Meaning -> someone else kills you

And I'm not sure if they represent two ends of a spectrum. I don't know if there's a "happy" middle ground. Can you "believe in something," but not believe in it too much? And if so, is that belief? And what do you do if someone decides that you shouldn't exist because of what you believe? Or what if you decide, or realize, that you don't believe in anything and that you're not happy existing that way? Should you try to "find something to believe in?" And if you actually have to go searching for that elusive something, is that really a belief? For example, I completely do not understand (and, to be honest, disrespect) people who try on religions like hats -- 'cause what they're doing is nothing more than looking for someone to tell them what to believe, as long as that something "feels good." They refuse to think for themselves.

So is there a spectrum? Can one find something to believe in, but not believe in it too much, or on the hand just (somehow) come to grips with their massive unbelief? But to do that, though, to "just accept it," requires a form of Denial. I.e. "don't think about it." Just go to school, get married, go to work, have kids, accept everything blindly, and be happy in your little daze.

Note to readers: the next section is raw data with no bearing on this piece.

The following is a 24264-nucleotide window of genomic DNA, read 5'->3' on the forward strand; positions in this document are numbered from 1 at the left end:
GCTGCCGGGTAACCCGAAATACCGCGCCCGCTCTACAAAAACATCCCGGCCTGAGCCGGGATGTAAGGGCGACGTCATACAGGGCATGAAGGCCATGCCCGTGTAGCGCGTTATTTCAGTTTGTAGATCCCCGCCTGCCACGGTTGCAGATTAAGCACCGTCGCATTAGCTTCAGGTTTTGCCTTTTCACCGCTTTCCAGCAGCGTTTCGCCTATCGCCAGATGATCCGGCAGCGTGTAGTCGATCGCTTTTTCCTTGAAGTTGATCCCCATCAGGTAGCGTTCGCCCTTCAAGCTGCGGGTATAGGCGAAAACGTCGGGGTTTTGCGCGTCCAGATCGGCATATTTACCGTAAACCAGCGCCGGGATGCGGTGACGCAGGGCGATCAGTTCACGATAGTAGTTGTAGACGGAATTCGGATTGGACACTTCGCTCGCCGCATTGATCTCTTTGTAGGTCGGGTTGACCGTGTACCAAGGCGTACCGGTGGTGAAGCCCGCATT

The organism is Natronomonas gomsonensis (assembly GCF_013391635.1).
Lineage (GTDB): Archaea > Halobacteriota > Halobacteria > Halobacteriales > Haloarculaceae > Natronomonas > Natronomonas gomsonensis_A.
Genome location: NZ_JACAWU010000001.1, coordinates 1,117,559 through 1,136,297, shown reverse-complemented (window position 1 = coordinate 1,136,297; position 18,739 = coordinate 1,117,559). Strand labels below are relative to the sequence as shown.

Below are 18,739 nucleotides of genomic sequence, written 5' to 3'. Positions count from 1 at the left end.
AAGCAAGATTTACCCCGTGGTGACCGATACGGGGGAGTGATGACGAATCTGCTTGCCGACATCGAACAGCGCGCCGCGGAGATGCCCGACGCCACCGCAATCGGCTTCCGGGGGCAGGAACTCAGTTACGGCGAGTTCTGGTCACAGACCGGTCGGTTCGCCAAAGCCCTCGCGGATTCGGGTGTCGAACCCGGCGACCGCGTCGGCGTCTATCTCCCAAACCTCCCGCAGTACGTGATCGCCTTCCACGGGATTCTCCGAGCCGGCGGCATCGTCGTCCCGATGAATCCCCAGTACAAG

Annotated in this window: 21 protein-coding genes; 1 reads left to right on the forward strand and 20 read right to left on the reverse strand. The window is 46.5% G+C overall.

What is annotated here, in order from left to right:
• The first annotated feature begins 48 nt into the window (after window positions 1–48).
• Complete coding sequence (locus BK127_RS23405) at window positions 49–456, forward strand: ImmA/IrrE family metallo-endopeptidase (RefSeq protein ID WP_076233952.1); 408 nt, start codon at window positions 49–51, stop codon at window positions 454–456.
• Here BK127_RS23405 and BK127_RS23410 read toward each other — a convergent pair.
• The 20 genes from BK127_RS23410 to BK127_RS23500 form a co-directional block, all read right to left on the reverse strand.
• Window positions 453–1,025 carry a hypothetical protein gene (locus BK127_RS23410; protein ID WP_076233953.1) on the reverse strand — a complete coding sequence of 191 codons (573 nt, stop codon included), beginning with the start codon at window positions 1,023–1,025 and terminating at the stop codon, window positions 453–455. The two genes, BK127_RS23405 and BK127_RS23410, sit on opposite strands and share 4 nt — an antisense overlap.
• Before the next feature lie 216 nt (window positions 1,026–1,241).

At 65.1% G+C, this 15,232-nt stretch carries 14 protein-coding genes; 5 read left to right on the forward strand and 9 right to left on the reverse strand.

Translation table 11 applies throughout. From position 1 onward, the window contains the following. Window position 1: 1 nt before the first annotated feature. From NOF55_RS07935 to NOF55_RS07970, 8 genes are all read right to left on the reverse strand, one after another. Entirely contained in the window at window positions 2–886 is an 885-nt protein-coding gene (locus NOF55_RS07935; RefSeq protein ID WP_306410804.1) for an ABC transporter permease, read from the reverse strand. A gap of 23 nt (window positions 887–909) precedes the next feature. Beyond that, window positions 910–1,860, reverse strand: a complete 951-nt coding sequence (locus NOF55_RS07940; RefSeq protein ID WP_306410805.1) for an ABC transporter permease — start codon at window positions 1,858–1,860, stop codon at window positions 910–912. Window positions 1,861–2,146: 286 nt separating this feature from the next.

And that's not good, I think. I mean, while "ignorance is bliss," I'm not sure it's the case that The Best Thing is to walk around with one's head up one's ass -- and if someone decides to rob, rape or murder us: so be it, for our State of Denial must be maintained at all costs!

And I've tried the "Norm philosophy" (Norm from "Cheers") of "finding that one thing you can love" (which for Sam was the bar) and, either I haven't found it yet, or it's a BS philosophy. I'm friggin' obsessive-compulsive about lots of things...I easily get tunnel-vision about something and give it 120%...and then I burn out on it. I can't have just one interest. For someone like me, that would probably be just as bad as having nothing to do and finding meaning in nothing.